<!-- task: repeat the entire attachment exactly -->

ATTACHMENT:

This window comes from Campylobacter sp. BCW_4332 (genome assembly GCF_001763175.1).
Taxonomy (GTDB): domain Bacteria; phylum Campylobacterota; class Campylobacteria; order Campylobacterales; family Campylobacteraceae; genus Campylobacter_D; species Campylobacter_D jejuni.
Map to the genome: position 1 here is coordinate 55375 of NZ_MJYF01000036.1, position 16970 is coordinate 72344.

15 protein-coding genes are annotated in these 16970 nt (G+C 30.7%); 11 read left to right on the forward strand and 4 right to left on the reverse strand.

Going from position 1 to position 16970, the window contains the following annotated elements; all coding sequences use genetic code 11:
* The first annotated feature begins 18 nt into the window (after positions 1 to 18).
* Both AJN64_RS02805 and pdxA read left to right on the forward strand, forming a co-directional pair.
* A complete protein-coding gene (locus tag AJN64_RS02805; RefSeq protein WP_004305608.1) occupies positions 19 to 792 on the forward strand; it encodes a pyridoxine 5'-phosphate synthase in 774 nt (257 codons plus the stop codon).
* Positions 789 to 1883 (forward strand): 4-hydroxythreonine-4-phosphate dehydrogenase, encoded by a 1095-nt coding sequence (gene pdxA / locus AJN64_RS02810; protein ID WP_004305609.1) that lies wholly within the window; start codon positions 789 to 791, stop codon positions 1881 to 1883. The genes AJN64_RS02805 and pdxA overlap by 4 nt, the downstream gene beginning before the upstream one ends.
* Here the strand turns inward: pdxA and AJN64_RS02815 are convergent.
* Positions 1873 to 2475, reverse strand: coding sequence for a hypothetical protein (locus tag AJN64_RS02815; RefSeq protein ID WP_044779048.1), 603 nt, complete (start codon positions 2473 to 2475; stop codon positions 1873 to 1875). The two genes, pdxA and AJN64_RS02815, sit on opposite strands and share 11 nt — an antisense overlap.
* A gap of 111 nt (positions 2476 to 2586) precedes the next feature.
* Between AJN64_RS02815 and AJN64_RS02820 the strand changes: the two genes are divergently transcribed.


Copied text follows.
This window comes from Campylobacter sp. BCW_4332 (genome assembly GCF_001763175.1).
Taxonomy (GTDB): domain Bacteria; phylum Campylobacterota; class Campylobacteria; order Campylobacterales; family Campylobacteraceae; genus Campylobacter_D; species Campylobacter_D jejuni.
Map to the genome: position 1 here is coordinate 55375 of NZ_MJYF01000036.1, position 16970 is coordinate 72344.

15 protein-coding genes are annotated in these 16970 nt (G+C 30.7%); 11 read left to right on the forward strand and 4 right to left on the reverse strand.

Going from position 1 to position 16970, the window contains the following annotated elements; all coding sequences use genetic code 11:
* The first annotated feature begins 18 nt into the window (after positions 1 to 18).
* Both AJN64_RS02805 and pdxA read left to right on the forward strand, forming a co-directional pair.
* A complete protein-coding gene (locus tag AJN64_RS02805; RefSeq protein WP_004305608.1) occupies positions 19 to 792 on the forward strand; it encodes a pyridoxine 5'-phosphate synthase in 774 nt (257 codons plus the stop codon).
* Positions 789 to 1883 (forward strand): 4-hydroxythreonine-4-phosphate dehydrogenase, encoded by a 1095-nt coding sequence (gene pdxA / locus AJN64_RS02810; protein ID WP_004305609.1) that lies wholly within the window; start codon positions 789 to 791, stop codon positions 1881 to 1883. The genes AJN64_RS02805 and pdxA overlap by 4 nt, the downstream gene beginning before the upstream one ends.
* Here the strand turns inward: pdxA and AJN64_RS02815 are convergent.
* Positions 1873 to 2475, reverse strand: coding sequence for a hypothetical protein (locus tag AJN64_RS02815; RefSeq protein ID WP_044779048.1), 603 nt, complete (start codon positions 2473 to 2475; stop codon positions 1873 to 1875). The two genes, pdxA and AJN64_RS02815, sit on opposite strands and share 11 nt — an antisense overlap.
* A gap of 111 nt (positions 2476 to 2586) precedes the next feature.
* Between AJN64_RS02815 and AJN64_RS02820 the strand changes: the two genes are divergently transcribed.